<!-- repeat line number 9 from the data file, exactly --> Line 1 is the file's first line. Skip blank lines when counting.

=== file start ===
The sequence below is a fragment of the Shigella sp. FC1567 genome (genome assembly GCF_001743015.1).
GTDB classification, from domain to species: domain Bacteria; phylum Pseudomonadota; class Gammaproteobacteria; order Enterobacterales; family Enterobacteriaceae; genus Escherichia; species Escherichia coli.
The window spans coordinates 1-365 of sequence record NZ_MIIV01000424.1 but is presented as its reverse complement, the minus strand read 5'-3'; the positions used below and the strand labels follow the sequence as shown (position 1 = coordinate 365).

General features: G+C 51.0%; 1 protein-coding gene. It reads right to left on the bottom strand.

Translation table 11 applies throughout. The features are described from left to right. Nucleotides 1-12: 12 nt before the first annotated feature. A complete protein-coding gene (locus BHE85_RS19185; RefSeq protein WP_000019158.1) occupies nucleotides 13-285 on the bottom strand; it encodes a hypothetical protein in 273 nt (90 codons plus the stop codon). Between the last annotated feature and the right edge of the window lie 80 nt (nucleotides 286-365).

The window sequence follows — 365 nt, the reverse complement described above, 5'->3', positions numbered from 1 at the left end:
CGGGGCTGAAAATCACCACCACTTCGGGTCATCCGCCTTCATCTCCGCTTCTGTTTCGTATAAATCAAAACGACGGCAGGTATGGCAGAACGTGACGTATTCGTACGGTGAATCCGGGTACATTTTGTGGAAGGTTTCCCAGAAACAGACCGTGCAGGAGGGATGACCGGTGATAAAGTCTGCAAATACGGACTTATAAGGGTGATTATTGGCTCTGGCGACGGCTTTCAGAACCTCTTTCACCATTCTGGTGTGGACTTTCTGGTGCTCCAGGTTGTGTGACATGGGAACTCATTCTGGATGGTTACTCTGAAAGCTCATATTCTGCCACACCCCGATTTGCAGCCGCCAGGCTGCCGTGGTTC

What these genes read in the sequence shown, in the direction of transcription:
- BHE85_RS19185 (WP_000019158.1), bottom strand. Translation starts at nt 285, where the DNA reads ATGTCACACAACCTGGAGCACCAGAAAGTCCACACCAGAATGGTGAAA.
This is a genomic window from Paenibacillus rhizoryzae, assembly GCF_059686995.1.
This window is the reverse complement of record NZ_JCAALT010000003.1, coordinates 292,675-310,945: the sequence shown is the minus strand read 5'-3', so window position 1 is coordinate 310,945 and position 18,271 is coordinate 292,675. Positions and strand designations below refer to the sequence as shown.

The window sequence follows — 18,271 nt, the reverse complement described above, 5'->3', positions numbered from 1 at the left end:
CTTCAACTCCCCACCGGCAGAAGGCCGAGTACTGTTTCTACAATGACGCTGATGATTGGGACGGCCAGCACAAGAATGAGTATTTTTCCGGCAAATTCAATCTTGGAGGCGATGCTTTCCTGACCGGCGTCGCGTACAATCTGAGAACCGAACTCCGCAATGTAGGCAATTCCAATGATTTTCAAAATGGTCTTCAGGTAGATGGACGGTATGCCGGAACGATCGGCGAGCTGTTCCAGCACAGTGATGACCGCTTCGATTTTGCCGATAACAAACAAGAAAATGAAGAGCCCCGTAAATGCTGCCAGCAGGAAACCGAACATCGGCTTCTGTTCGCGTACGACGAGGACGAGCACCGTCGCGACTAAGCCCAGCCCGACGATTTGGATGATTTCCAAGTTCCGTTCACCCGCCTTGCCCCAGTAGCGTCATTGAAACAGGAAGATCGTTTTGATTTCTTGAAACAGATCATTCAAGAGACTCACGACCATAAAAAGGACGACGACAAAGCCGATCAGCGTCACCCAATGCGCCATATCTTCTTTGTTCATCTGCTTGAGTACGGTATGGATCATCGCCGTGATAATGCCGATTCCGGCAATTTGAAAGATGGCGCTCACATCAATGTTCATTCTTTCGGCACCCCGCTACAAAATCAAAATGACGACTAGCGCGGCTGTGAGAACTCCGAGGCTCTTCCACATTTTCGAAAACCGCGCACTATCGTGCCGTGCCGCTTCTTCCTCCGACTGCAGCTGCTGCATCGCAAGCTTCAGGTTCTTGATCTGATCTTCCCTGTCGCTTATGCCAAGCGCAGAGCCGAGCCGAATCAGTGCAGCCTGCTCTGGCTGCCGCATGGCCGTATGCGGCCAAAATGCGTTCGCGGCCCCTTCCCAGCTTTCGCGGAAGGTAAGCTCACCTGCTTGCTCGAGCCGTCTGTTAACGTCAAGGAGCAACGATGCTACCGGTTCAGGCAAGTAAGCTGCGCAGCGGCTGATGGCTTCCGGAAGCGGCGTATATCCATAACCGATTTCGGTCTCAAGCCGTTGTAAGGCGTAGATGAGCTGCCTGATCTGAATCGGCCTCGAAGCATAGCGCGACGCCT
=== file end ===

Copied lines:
- BHE85_RS19185 (WP_000019158.1), bottom strand. Translation starts at nt 285, where the DNA reads ATGTCACACAACCTGGAGCACCAGAAAGTCCACACCAGAATGGTGAAA.